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ASSET #18: Youth Programs. “Youth are more likely to grow up healthy when they spend three or more hours per week in sports, clubs, or school or community organizations.”

Search Institute of Minneapolis says that a better name for “extracurricular” activities might be “essential curricular.” In fact, youth programs are so important that some schools have started referring to sports, clubs and organizations as “co-curricular” activities.

“To many young people, youth programs at school and in the community are the highlight of their day. They meet new people who share their interests or introduce them to new ones. They spend time with adults who enjoy the activity. And they boost their skills.

“But that’s not all these activities do. They can help children channel aggressive behavior. In addition, researcher Laurence Steinberg, Ph.D., says extracurricular activities provide these benefits:

• Unique learning opportunities—Young people get to learn new skills that their academic courses rarely teach. Children get the chance to exercise their initiative and independence.

• Teamwork emphasis—A spirit of cooperation is encouraged, since most after-school programs are group activities.

• Educational interests—Often, young people who aren’t particularly interested in academics get turned on to a subject through an after-school activity.

• Connections to caring adults—People who supervise after-school activities develop important relationships with kids. Young people often turn to a coach or adviser if they have concerns or problems.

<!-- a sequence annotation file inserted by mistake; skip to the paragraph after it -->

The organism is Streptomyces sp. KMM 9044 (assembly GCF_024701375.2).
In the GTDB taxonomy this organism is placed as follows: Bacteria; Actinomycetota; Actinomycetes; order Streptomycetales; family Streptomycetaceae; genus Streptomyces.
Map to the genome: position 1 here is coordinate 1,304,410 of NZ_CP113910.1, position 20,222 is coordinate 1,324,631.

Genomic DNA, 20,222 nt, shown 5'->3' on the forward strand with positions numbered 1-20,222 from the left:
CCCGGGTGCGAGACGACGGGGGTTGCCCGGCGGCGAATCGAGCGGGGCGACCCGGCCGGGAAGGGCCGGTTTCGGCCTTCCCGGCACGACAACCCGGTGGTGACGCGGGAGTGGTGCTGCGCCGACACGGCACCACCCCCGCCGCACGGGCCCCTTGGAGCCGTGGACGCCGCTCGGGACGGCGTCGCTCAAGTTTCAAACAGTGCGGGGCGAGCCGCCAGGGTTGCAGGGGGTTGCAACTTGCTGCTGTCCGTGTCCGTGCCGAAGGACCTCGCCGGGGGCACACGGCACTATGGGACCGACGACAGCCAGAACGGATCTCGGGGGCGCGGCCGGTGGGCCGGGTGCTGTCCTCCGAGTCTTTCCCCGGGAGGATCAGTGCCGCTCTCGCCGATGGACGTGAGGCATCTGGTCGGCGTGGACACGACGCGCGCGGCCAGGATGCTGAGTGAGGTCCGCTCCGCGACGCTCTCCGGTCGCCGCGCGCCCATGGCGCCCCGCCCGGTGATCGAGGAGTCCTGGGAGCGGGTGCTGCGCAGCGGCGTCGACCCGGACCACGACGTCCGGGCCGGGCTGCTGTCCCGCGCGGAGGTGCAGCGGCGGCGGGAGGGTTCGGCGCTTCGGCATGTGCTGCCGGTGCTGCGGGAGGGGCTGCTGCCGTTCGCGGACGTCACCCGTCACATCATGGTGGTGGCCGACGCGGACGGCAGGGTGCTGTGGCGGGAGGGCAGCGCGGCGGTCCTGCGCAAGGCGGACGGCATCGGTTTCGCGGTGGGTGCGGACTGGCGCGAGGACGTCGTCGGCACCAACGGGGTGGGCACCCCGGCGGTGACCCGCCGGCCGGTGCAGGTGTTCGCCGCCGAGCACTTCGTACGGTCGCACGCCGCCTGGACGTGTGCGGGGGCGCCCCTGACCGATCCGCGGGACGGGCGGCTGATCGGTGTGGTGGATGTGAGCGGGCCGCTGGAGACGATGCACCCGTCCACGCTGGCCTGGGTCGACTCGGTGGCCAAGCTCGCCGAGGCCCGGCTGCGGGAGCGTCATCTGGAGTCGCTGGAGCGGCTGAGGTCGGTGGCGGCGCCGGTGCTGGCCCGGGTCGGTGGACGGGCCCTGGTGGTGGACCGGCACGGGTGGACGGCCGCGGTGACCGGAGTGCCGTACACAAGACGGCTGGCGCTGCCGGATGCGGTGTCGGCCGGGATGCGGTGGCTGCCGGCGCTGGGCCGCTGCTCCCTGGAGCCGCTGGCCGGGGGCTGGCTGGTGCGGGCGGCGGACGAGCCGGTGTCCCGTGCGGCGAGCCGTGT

• Opportunities to meet new friends—Afterschool activities create another way for young people to meet new friends, to develop more relationships.”*

It’s normal to hear youth complain that there’s nothing to do. And, transportation can be an issue to overcome. But in North Hawaii, the truth is that there are multiple opportunities for young people to connect with each other in activities and programs, and be as busy and engaged as they’d like to be.

We’d like to congratulate Roots Skate 4 Youth in North Kohala on another successful Go Skate Day, and give big props to Transition Youth Projects in Waikoloa and groups in Honokaa and Waimea, working hard to create and complete safe skateparks for all of us. We acknowledge Hamakua Youth Center and Five Mountains Hawaii for teaming up on Project Huinawai, taking 26 youth and 15 adults into Waipio Valley for a two-day youth leadership camp out and learning experience.

We’re proud that our North Hawaii Little League Junior Division All-Star team will be representing the Big Island at the State Championships in July, and that 4-H had such an amazing Livestock Show and Sale earlier this month—their 56th Annual. Our own Friday Night Crew has been busy this summer, hosting Neon Summer Nights dance, “Dark Shadows” movie night and costume party, and more. And, we’re now in a fundraising “frenzy” to help us reach our goal of $15,000 to travel to Austin, Texas in July for national drug and alcohol prevention training.

From the Friday Night Crew to all of you, thank you for helping our community develop Asset #18—it’s appreciated!

“40 Developmental Assets” (values, experiences, and qualities that help kids succeed) were identified and introduced in 1997, by the Search Institute of Minneapolis. They have shown that young people with more assets are more likely to be successful and have positive experiences, while those with fewer assets are more likely to get involved in risky behaviors. To see the full list and learn more, visit

With gratitude to North Hawaii News, The Pantry and its Friday Night Crew youth group share a different one of the 40 Developmental Assets each month. The Pantry is a 501 (c)3 nonprofit, of which the Friday Night Crew Youth Group & Community Coalition, Mama’s House Thrift Store and Waimea Artists’ Guild are components. For more information, call 887-2289.

*Excerpt reprinted with permission from Ideas for Parents, Newsletter #23, 1997, 2003, 2005 by Search Institute, Minneapolis, Minn.